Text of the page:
Page title (background color BLUE) :
Introductory message text:talking about the risks by organ type in general (i.e.)
Did you know these facts about organ transplant recipients risk for skin cancers:
Skin cancer is the most common cancer affecting solid organ transplant recipients, affecting up to 70 percent of patients within 20 years, and is the result of intense immunosuppressive regimens.
- Squamous cell carcinoma is 65 times more common in transplant recipients than in non-transplant patients
- Kidney transplant patients are nearly four times more likely to develop melanoma
- In Australia, after the fourth post-transplant year, 25% of heart transplant patients actually die from skin cancer
- Only 54% of transplant recipients remembered receiving advice about skin cancer
- Only 40% of kidney transplant recipients reported using sunscreen, and 90% of those used sunscreen with a sun protection factor of less than 10
Should we be concerned?:
From The Oncology Report: "Squamous cell carcinoma (SCC) is the most common cancer to occur after organ transplantation, Dr. Chesnut and his associates noted. The malignancy is 65-250 times more common, is more than 4 times more likely to metastasize, and has a mortality rate of 5% compared with a rate of less than 1% in immunocompetent patients . . ." (<- click to link to the full Jan 13, 2015 article)
Embedded link to 3 to 5 minute YouTube video (usually a medical professional related to the page topic)
One video option from Loyola Health: https://www.youtube.com/watch?v=YJjNitT8uY8 "Transplant patients need to be aware of their greater risk for skin cancer"
Embedded link to full (30 min to one hour) presentation by medical professional on the page topic introduced above)
see http://transplantmatch.cancer.gov/background.html for background on the Transplant Cancer Match study such as:
Solid organ transplantation provides life-saving therapy for patients with end-stage organ disease. Although transplant outcomes have improved dramatically over time, substantial morbidity results from chronic immunosuppressive therapy administered to prevent graft rejection. In large part due to this immunosuppression, transplant recipients have an elevated risk of cancer that is 2-4 times higher overall than the risk seen in the general population.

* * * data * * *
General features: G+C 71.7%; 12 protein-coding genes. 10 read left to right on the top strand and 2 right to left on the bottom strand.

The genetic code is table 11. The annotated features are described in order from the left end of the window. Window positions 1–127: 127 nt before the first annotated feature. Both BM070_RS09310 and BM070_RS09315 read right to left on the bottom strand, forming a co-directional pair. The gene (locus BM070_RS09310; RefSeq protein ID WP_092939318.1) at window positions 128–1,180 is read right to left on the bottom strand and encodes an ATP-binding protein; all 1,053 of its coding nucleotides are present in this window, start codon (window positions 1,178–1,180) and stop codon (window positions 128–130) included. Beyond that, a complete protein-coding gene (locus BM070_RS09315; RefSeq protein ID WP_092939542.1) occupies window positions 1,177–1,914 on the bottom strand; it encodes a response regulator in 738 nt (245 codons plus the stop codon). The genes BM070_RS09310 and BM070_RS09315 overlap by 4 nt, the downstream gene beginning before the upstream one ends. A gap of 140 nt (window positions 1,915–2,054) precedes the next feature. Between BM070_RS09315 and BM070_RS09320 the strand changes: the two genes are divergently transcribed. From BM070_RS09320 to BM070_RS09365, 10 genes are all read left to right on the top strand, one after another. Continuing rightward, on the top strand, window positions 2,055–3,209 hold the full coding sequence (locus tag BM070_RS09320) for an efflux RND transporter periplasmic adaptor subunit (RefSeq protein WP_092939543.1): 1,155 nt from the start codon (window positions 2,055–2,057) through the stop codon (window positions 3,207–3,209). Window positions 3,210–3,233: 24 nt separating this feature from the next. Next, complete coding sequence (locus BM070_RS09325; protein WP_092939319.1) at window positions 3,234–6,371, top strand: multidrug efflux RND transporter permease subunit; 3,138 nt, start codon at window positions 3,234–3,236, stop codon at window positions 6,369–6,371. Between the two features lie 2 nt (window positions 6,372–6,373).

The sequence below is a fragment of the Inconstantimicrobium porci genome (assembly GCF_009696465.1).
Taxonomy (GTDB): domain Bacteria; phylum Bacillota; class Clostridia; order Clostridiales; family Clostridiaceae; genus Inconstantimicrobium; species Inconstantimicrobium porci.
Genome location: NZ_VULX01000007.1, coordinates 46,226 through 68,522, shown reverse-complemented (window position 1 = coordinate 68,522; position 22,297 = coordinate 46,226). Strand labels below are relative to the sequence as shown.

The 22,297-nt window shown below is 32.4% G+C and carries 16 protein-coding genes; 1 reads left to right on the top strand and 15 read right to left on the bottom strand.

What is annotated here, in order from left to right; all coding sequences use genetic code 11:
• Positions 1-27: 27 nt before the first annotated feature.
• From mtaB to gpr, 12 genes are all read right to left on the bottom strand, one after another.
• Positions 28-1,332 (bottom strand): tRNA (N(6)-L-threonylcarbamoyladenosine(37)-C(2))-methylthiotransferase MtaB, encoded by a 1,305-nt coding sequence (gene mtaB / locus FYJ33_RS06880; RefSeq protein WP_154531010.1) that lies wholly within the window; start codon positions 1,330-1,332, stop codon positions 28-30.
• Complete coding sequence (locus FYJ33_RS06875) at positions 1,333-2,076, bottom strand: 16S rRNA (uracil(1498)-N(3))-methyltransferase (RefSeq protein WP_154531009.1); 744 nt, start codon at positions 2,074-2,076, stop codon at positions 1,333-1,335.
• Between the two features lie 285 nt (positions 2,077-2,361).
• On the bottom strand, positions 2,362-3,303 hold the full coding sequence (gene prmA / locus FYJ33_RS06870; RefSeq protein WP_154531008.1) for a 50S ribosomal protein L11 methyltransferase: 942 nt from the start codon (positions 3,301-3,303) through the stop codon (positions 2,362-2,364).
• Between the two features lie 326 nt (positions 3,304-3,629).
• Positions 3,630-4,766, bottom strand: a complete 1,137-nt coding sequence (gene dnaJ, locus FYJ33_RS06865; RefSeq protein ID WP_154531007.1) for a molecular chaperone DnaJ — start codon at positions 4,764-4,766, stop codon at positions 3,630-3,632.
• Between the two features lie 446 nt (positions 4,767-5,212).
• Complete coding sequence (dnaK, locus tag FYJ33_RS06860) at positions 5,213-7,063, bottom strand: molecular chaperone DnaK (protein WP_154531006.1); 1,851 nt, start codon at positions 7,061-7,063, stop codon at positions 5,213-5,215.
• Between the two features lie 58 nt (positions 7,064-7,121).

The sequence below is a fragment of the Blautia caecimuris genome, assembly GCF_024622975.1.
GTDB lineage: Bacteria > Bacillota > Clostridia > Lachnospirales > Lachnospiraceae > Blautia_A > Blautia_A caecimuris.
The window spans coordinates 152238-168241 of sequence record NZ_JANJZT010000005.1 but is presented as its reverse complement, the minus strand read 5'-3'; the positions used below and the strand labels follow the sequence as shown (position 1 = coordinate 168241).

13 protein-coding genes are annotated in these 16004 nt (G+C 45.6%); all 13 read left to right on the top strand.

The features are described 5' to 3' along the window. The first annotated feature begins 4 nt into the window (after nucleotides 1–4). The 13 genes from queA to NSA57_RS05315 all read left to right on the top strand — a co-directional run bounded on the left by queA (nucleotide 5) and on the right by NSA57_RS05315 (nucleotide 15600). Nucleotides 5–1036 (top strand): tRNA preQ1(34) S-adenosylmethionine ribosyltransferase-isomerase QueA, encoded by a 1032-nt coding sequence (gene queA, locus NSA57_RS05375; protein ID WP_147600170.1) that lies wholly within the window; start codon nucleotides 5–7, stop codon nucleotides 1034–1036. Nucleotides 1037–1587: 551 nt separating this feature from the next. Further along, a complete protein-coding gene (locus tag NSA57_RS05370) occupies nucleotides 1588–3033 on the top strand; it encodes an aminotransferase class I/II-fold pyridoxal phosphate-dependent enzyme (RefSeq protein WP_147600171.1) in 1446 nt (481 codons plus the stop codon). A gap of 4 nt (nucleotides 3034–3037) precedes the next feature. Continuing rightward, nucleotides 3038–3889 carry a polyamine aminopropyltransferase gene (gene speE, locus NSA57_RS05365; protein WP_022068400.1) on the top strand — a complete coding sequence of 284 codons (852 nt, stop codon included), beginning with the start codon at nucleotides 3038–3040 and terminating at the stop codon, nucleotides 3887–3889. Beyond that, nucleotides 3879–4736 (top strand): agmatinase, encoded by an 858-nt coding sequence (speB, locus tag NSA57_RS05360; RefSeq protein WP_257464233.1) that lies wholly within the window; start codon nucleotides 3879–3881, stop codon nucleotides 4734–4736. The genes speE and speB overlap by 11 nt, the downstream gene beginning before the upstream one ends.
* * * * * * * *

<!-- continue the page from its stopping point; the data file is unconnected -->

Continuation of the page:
Much of this increased risk is related to a high risk for cancers caused by viral infections. The most common of these virus-related cancers is non-Hodgkin lymphoma, which is frequently caused by Epstein Barr virus. Other virus-related cancers include Kaposi sarcoma (caused by human herpesvirus 8); cancers of the cervix, vagina, vulva, penis, anus, and oral cavity (caused by human papillomavirus); and liver cancer (caused by hepatitis C and B viruses). Certain other malignancies, such as cancers of the lung, kidney, and thyroid, are also increased in transplant recipients. In addition, skin cancers (especially squamous cell and basal cell carcinomas, but also melanoma) occur at an elevated frequency.
Follow-up action plan and next step suggestions: suggest reading about risk for reader's own organ type, followed by highest risk cancer types for their organ
Resources related to this topic for further and deeper information/learning related to this topic
DISCLAIMER: The content of this TRIO post-transplant cancer Web site is not influenced by sponsors. The site is designed primarily for use by transplant recipients and their supporters. The information contained herein should NOT be used as a substitute for the advice of an appropriately qualified and licensed physician or other health care provider. The information provided here is for educational and informational purposes only. In no way should it be considered as offering medical advice. Please check with your transplant team or a physician skilled in cancer and your organ type if you suspect you are ill.